Sullivan's curriculum involved a strict schedule with constant introduction of new vocabulary words; however, Sullivan quickly changed her teachings after seeing they did not suit Keller.[2] Instead, she began to teach her vocabulary based on her own interests, by spelling each word out into Keller's palm;[7] within six months this method proved to be working, as Keller had learned 575 words, some multiplication tables, and the Braille system.[2] Sullivan strongly encouraged Helen's parents to send her to the Perkins School, where she could have an appropriate education. Once they agreed to this, Sullivan took Keller to Boston in 1888 and stayed with her there. Sullivan continued to teach her bright protégée, who soon became famous for her remarkable progress.[8] With the help of the school's director Anagnos, Keller became a public symbol for the school, helping to increase its funding and donations and making it the most famous and sought-after school for the blind in the country. However, an accusation of plagiarism against Keller greatly upset Sullivan: she left and never returned, but did remain influential to the school.[2] Sullivan also remained a close companion to Keller and continued to assist in her education, which ultimately included a degree from Radcliffe College.

Personal life

On May 3, 1905, Sullivan married Harvard University instructor and literary critic John Albert Macy (1877–1932), who had helped Keller with her publications.[9] He moved in with them, and they lived together. However, within a few years, the marriage began to disintegrate. By 1914, they separated, though he is listed as living as a "lodger" with them in the 1920 U.S. Census.[10] They never officially divorced. As the years progressed after their separation, he appears to have faded from her life. Sullivan never remarried.


In 1932, Keller and Sullivan were each awarded honorary fellowships from the Educational Institute of Scotland. They were also awarded honorary degrees from Temple University.[11] In 1955, Keller was awarded an honorary degree from Harvard University,[9] and in 1956, the director's cottage at the Perkins School was named the Keller-Macy Cottage.[2]

In 2003, Sullivan was inducted into the National Women's Hall of Fame.[12]


Sullivan had been seriously visually impaired for almost all of her life, but by 1935, she was completely blind in both eyes. On October 15, 1936, she had a coronary thrombosis, fell into a coma, and died five days later, on October 20,[13] at age 70 in Forest Hills, with Keller holding her hand.[14] Keller described Sullivan's last month as being very agitated, but during the last week, she was said to return to her normal generous self.[15] Sullivan was cremated and her ashes interred in a memorial at the National Cathedral in Washington, D.C.[16] She was the first woman to be recognized for her achievements in this way. When Keller died in 1968, her ashes were placed next to those of Sullivan.

Media representation

Sullivan is the main character in The Miracle Worker by William Gibson, originally produced for television in 1957, in which she was portrayed by Teresa Wright.[17] The Miracle Worker then moved to Broadway and later was produced as a 1962 feature film. Both the play and the film featured Anne Bancroft as Sullivan.[18] Patty Duke, who played Keller on Broadway and in the 1962 film, later played Sullivan in a 1979 television remake.[19] Roma Downey portrayed her in the TV movie Monday After the Miracle (1998).[20] Alison Elliott portrayed her in a 2000 television movie.[21] Alison Pill played her on Broadway in the short-lived 2010 revival, with Abigail Breslin as Keller.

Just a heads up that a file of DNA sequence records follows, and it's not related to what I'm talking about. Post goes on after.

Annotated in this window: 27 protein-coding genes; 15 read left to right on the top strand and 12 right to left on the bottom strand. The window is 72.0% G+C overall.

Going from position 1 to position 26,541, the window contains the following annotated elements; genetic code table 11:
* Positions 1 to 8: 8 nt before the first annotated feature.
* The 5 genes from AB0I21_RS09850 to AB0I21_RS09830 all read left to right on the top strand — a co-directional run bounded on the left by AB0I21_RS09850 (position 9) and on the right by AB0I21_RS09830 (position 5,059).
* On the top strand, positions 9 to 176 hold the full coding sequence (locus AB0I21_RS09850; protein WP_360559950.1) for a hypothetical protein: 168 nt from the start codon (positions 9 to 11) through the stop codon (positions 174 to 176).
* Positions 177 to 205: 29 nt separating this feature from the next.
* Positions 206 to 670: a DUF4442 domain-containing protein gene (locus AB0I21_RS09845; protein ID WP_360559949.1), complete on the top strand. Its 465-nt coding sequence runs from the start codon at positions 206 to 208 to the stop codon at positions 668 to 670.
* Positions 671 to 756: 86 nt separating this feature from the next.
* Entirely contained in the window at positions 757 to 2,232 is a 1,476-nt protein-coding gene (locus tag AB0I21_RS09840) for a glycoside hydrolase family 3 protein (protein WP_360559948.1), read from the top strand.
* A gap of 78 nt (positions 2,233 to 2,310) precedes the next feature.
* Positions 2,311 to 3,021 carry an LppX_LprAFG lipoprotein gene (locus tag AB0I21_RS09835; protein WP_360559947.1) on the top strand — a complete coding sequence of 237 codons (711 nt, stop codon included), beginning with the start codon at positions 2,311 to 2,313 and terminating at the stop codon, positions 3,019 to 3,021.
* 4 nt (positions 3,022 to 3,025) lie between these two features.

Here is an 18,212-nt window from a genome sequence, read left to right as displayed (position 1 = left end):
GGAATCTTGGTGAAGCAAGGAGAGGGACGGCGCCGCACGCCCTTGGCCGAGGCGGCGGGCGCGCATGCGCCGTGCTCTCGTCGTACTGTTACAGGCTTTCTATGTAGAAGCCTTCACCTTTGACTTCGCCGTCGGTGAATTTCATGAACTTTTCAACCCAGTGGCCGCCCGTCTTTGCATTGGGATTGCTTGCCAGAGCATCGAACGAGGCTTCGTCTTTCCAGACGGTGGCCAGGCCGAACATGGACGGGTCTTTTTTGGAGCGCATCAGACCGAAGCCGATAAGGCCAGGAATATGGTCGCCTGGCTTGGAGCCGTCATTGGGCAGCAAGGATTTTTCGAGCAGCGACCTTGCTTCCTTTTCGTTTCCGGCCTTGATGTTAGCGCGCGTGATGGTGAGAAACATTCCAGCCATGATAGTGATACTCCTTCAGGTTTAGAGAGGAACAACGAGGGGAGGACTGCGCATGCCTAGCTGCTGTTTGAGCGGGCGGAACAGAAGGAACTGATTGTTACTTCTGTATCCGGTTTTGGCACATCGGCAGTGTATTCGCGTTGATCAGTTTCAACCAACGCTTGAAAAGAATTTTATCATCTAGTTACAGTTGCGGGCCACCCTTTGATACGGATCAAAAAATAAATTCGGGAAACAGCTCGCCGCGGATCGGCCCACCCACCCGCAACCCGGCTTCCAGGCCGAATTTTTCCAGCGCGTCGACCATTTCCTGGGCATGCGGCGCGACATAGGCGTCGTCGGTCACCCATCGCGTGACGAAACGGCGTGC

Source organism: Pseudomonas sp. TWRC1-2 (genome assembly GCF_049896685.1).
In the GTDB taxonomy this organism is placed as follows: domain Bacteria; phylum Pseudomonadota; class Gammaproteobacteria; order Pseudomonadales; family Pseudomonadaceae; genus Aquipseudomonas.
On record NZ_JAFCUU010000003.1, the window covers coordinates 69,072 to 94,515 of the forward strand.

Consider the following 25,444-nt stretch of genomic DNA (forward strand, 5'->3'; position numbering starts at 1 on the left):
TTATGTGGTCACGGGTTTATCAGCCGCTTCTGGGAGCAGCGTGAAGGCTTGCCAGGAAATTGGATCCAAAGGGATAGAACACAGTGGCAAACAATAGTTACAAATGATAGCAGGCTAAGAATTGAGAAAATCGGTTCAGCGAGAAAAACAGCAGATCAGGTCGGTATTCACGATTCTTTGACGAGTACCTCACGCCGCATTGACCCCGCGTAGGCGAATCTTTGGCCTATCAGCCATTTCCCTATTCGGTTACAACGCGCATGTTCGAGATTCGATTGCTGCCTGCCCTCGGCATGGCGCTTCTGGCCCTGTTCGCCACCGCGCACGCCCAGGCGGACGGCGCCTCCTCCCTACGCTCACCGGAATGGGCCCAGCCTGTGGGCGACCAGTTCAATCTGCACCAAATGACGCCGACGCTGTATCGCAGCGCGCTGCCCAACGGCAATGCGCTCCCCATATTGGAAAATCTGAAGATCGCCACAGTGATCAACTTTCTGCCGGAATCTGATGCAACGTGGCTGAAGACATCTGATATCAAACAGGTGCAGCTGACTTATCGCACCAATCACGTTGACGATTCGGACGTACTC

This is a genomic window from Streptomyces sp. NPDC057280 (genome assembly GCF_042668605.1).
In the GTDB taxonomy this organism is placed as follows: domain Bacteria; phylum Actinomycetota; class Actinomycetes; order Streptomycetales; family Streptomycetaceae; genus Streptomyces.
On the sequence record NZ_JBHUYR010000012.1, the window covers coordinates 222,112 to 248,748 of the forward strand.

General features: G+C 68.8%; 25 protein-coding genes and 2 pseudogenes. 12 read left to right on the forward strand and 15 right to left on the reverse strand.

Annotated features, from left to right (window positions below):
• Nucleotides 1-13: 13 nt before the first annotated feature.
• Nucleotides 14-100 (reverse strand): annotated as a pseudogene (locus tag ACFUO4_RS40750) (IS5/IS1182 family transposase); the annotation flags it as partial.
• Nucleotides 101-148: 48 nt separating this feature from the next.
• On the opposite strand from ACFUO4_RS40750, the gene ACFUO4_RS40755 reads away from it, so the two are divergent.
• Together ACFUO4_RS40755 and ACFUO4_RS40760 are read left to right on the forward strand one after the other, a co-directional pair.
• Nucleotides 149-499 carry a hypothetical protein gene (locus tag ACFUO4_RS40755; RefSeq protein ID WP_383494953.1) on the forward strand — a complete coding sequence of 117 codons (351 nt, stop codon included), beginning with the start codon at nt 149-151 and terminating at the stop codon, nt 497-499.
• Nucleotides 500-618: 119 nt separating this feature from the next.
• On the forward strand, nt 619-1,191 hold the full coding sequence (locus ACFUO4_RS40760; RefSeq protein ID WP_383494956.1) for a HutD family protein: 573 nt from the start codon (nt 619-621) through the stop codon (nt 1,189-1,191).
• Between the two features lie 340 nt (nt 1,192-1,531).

1. Herrmann, Dorothy. Helen Keller: A Life, Alfred A. Knopf, New York, 1998, p. 35; ISBN 0-679-44354-1
  2. McGinnity, Seymour-Ford, & Andries, 2014
  3. Anne Sullivan profile at
  4. Anne Sullivan story Helen Keller Museum Online
  5. Kim E. Nielsen, The radical lives of Hellen Keller, Year: 2007, c2004, New York University Press
  6. The life of Helen Keller Archived December 31, 2012, at the Wayback Machine, Royal National Institute of Blind People, last updated August 14, 2012. Retrieved December 30, 2012.
  7. "Teaching Helen - Anne as Teacher (1886-1904)". Retrieved 2019-02-27.
  8. Wallace, Arminta. "Anne Sullivan, the Irish-American who taught Helen Keller to speak". The Irish Times. Retrieved 2019-02-27.
  9. Lash, 1980
  10. In the 1920 census, Keller was 38 years old and listed as head of her household in Queens, New York. Sullivan, age 52, is listed as living with her as a private teacher. John, age 44, is also listed as living with them, as a "lodger", with the occupation of writer/author.
  11. Herrmann, pp. 252–53
  12. National Women's Hall of Fame, Anne Sullivan
  13. Nielsen, p. 266
  14. Herrmann, p. 255.
  15. Nielsen, p. 266.
  16. Wilson, Scott. Resting Places: The Burial Sites of More Than 14,000 Famous Persons, 3rd ed.: 2 (Kindle Locations 24972–24974). McFarland & Company, Inc., Publishers. Kindle edition.
  17. Teresa Wright (I) on IMDb
  18. Anne Bancroft (I) on IMDb
  19. Patty Duke on IMDb
  21. Alison Elliott (I) on IMDb
  • Tewksbury Almshouse patient records
  • McGinnity, B. L., J. Seymour-Ford, and K. J. Andries. "Anne Sullivan". Perkins School for the Blind. February 14, 2014. Accessed February 14, 2014.
  • Lash, Joseph (1980). Helen and teacher: the story of Helen Keller and Anne Sullivan Macy. New York: Delacorte Press. ISBN 9780440036548.
  • Nielsen, Kim E. Beyond the Miracle Worker: the Remarkable Life of Anne Sullivan Macy and Her Extraordinary Friendship with Helen Keller. Beacon Press, 2010.

Further reading